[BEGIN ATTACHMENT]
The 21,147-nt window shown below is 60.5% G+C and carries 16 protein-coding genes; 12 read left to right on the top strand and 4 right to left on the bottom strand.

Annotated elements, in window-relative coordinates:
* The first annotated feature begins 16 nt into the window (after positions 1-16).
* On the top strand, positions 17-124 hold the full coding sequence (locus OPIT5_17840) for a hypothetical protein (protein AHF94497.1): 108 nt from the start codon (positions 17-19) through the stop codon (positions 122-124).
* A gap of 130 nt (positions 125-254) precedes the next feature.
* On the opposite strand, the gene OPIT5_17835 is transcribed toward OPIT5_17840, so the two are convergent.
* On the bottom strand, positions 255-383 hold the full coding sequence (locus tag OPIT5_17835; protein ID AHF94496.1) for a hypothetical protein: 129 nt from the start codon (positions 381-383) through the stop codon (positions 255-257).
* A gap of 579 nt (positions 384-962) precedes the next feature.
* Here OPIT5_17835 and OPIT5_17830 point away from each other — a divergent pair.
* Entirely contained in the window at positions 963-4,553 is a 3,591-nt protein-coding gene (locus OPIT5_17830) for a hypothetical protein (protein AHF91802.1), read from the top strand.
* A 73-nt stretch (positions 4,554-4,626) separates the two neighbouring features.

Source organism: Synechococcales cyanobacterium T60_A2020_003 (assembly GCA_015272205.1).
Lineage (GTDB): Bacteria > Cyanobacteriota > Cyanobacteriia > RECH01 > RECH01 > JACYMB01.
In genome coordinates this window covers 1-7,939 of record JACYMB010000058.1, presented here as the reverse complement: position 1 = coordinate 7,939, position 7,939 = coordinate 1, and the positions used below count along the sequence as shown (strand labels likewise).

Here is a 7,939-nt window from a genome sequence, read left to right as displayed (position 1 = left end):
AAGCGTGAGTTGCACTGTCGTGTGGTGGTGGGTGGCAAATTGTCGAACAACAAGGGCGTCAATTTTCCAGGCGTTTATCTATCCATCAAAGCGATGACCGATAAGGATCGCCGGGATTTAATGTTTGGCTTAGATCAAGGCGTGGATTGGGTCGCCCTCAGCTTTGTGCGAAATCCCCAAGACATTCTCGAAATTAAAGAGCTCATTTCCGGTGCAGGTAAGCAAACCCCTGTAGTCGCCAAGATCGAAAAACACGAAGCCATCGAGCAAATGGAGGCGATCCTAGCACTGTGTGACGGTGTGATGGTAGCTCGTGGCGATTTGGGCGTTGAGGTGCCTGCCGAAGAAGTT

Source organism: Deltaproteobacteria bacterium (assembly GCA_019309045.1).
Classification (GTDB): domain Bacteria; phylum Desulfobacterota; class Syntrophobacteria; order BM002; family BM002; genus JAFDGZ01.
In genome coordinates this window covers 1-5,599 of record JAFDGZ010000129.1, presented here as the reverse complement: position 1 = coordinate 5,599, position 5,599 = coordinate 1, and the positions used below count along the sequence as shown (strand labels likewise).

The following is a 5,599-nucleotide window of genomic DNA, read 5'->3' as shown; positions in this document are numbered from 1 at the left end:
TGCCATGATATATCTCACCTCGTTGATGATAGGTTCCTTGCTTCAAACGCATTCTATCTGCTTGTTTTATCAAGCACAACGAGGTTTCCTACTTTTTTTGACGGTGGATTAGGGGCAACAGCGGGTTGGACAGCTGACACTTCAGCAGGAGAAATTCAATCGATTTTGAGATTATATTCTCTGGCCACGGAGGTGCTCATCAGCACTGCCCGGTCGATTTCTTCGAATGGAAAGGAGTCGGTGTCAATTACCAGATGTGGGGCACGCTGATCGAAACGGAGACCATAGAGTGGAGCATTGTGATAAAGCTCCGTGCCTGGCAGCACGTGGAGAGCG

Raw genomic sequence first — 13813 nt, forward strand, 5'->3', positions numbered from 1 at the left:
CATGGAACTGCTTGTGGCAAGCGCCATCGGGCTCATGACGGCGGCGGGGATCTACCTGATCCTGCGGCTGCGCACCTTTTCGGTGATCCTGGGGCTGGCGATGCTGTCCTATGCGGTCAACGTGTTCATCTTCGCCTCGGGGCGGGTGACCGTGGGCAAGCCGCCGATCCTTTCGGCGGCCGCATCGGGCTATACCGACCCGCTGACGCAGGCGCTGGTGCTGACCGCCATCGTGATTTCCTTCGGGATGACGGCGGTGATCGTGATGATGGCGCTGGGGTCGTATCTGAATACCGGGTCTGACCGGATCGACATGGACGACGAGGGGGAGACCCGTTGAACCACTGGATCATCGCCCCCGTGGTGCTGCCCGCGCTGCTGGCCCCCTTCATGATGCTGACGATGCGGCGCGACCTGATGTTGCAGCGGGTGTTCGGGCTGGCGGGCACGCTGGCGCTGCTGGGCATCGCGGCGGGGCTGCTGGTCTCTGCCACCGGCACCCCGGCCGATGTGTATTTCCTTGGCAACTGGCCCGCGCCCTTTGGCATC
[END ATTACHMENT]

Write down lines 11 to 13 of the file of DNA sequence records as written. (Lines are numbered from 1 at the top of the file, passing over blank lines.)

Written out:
* A 73-nt stretch (positions 4,554-4,626) separates the two neighbouring features.

Source organism: Synechococcales cyanobacterium T60_A2020_003 (assembly GCA_015272205.1).
Lineage (GTDB): Bacteria > Cyanobacteriota > Cyanobacteriia > RECH01 > RECH01 > JACYMB01.